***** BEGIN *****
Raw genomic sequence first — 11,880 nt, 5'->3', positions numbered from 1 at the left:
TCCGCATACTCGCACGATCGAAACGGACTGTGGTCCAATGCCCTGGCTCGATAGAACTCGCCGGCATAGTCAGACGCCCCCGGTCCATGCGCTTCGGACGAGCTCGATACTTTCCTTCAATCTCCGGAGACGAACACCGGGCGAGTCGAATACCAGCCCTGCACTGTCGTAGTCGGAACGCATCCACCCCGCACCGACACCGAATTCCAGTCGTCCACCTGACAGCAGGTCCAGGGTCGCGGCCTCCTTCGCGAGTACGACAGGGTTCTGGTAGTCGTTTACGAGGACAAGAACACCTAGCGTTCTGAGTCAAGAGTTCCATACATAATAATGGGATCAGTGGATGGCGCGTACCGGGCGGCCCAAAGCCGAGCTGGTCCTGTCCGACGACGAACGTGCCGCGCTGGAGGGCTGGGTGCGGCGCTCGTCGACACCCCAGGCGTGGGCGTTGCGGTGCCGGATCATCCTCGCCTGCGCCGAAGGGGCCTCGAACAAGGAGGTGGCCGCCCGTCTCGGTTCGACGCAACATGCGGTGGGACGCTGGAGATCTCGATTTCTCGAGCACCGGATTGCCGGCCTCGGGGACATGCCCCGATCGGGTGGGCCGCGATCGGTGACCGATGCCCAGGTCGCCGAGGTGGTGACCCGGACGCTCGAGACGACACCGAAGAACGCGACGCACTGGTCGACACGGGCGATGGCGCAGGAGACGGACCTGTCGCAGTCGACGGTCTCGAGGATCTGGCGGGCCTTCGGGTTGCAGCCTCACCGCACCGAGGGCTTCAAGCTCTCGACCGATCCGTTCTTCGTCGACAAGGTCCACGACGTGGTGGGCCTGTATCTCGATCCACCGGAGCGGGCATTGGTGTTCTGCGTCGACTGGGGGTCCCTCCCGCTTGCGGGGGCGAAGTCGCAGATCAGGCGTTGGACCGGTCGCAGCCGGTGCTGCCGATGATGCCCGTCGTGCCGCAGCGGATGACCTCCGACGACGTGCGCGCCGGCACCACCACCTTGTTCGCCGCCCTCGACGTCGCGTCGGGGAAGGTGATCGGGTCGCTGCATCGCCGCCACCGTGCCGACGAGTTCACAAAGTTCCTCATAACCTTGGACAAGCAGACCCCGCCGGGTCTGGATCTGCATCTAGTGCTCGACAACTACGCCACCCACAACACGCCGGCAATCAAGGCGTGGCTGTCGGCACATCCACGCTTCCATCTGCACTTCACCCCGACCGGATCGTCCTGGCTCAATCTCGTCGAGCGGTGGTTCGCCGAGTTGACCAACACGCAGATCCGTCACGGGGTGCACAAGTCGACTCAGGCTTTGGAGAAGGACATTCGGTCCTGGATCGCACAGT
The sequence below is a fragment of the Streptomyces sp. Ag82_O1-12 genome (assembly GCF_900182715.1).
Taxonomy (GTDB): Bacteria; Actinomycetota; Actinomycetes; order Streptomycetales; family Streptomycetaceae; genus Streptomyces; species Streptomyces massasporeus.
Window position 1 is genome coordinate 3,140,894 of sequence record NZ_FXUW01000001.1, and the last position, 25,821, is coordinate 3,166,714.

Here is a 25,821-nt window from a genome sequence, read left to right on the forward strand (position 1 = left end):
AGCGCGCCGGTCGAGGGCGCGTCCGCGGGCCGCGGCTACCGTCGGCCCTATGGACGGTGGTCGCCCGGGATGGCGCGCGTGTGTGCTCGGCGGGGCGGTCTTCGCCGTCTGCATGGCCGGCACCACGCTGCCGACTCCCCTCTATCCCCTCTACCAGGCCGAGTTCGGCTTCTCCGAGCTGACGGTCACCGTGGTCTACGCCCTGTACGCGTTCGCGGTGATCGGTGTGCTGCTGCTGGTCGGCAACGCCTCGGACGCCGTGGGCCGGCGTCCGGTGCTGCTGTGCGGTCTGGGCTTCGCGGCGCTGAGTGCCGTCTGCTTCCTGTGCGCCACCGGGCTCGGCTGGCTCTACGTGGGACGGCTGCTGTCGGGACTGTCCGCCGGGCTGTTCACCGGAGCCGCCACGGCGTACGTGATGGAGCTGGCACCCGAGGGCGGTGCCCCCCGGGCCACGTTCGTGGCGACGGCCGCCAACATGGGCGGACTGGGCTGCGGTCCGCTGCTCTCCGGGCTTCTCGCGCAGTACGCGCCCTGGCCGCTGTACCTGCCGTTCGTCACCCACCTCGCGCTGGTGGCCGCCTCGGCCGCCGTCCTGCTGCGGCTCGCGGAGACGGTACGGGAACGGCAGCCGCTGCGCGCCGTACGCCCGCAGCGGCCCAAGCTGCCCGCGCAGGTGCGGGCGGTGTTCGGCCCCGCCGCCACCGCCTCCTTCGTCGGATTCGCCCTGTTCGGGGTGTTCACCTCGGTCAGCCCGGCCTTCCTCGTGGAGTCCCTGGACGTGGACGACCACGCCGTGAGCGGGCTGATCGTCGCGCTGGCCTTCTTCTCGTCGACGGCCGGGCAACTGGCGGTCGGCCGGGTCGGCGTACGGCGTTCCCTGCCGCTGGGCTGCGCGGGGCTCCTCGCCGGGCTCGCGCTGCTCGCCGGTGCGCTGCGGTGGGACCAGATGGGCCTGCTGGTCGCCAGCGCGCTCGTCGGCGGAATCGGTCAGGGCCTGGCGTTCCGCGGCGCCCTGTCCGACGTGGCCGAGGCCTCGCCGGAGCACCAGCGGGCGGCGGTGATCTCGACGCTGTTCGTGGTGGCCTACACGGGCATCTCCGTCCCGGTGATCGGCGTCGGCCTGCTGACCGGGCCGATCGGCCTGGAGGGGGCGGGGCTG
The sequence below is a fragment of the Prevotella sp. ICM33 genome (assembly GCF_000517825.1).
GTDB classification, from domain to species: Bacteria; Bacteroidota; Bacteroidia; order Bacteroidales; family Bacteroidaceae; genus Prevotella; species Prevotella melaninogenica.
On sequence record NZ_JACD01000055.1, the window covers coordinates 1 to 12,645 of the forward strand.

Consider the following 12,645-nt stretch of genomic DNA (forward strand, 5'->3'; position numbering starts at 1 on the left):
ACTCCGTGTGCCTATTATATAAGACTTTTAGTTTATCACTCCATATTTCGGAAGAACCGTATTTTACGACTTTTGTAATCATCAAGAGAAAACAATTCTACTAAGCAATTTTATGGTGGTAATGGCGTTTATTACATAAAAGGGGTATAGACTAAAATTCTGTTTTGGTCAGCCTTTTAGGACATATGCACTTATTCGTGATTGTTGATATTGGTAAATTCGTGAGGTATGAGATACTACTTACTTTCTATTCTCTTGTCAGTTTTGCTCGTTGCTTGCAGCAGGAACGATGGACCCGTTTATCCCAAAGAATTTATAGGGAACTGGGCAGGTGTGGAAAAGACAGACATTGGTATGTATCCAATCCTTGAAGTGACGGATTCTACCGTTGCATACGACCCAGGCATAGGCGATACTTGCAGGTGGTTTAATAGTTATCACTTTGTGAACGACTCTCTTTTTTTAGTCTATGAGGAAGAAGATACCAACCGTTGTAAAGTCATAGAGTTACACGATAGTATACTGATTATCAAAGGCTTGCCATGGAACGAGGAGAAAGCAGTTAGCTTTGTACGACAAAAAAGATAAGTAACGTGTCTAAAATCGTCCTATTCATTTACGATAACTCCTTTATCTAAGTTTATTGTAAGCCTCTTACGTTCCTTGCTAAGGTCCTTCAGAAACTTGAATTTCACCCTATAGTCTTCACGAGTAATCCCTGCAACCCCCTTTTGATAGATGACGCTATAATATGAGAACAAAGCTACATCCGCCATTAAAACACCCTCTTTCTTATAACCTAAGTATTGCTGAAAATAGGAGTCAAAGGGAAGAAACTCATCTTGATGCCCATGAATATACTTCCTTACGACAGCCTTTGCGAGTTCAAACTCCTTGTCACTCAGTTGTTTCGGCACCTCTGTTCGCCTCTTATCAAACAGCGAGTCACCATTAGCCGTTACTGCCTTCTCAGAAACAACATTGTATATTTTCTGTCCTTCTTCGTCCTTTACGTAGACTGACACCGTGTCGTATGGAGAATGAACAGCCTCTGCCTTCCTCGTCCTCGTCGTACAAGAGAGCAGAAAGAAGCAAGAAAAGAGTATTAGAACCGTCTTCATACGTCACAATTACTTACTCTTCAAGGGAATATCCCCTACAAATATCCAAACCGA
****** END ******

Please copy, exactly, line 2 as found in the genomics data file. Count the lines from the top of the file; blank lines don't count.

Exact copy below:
TCCGCATACTCGCACGATCGAAACGGACTGTGGTCCAATGCCCTGGCTCGATAGAACTCGCCGGCATAGTCAGACGCCCCCGGTCCATGCGCTTCGGACGAGCTCGATACTTTCCTTCAATCTCCGGAGACGAACACCGGGCGAGTCGAATACCAGCCCTGCACTGTCGTAGTCGGAACGCATCCACCCCGCACCGACACCGAATTCCAGTCGTCCACCTGACAGCAGGTCCAGGGTCGCGGCCTCCTTCGCGAGTACGACAGGGTTCTGGTAGTCGTTTACGAGGACAAGAACACCTAGCGTTCTGAGTCAAGAGTTCCATACATAATAATGGGATCAGTGGATGGCGCGTACCGGGCGGCCCAAAGCCGAGCTGGTCCTGTCCGACGACGAACGTGCCGCGCTGGAGGGCTGGGTGCGGCGCTCGTCGACACCCCAGGCGTGGGCGTTGCGGTGCCGGATCATCCTCGCCTGCGCCGAAGGGGCCTCGAACAAGGAGGTGGCCGCCCGTCTCGGTTCGACGCAACATGCGGTGGGACGCTGGAGATCTCGATTTCTCGAGCACCGGATTGCCGGCCTCGGGGACATGCCCCGATCGGGTGGGCCGCGATCGGTGACCGATGCCCAGGTCGCCGAGGTGGTGACCCGGACGCTCGAGACGACACCGAAGAACGCGACGCACTGGTCGACACGGGCGATGGCGCAGGAGACGGACCTGTCGCAGTCGACGGTCTCGAGGATCTGGCGGGCCTTCGGGTTGCAGCCTCACCGCACCGAGGGCTTCAAGCTCTCGACCGATCCGTTCTTCGTCGACAAGGTCCACGACGTGGTGGGCCTGTATCTCGATCCACCGGAGCGGGCATTGGTGTTCTGCGTCGACTGGGGGTCCCTCCCGCTTGCGGGGGCGAAGTCGCAGATCAGGCGTTGGACCGGTCGCAGCCGGTGCTGCCGATGATGCCCGTCGTGCCGCAGCGGATGACCTCCGACGACGTGCGCGCCGGCACCACCACCTTGTTCGCCGCCCTCGACGTCGCGTCGGGGAAGGTGATCGGGTCGCTGCATCGCCGCCACCGTGCCGACGAGTTCACAAAGTTCCTCATAACCTTGGACAAGCAGACCCCGCCGGGTCTGGATCTGCATCTAGTGCTCGACAACTACGCCACCCACAACACGCCGGCAATCAAGGCGTGGCTGTCGGCACATCCACGCTTCCATCTGCACTTCACCCCGACCGGATCGTCCTGGCTCAATCTCGTCGAGCGGTGGTTCGCCGAGTTGACCAACACGCAGATCCGTCACGGGGTGCACAAGTCGACTCAGGCTTTGGAGAAGGACATTCGGTCCTGGATCGCACAGT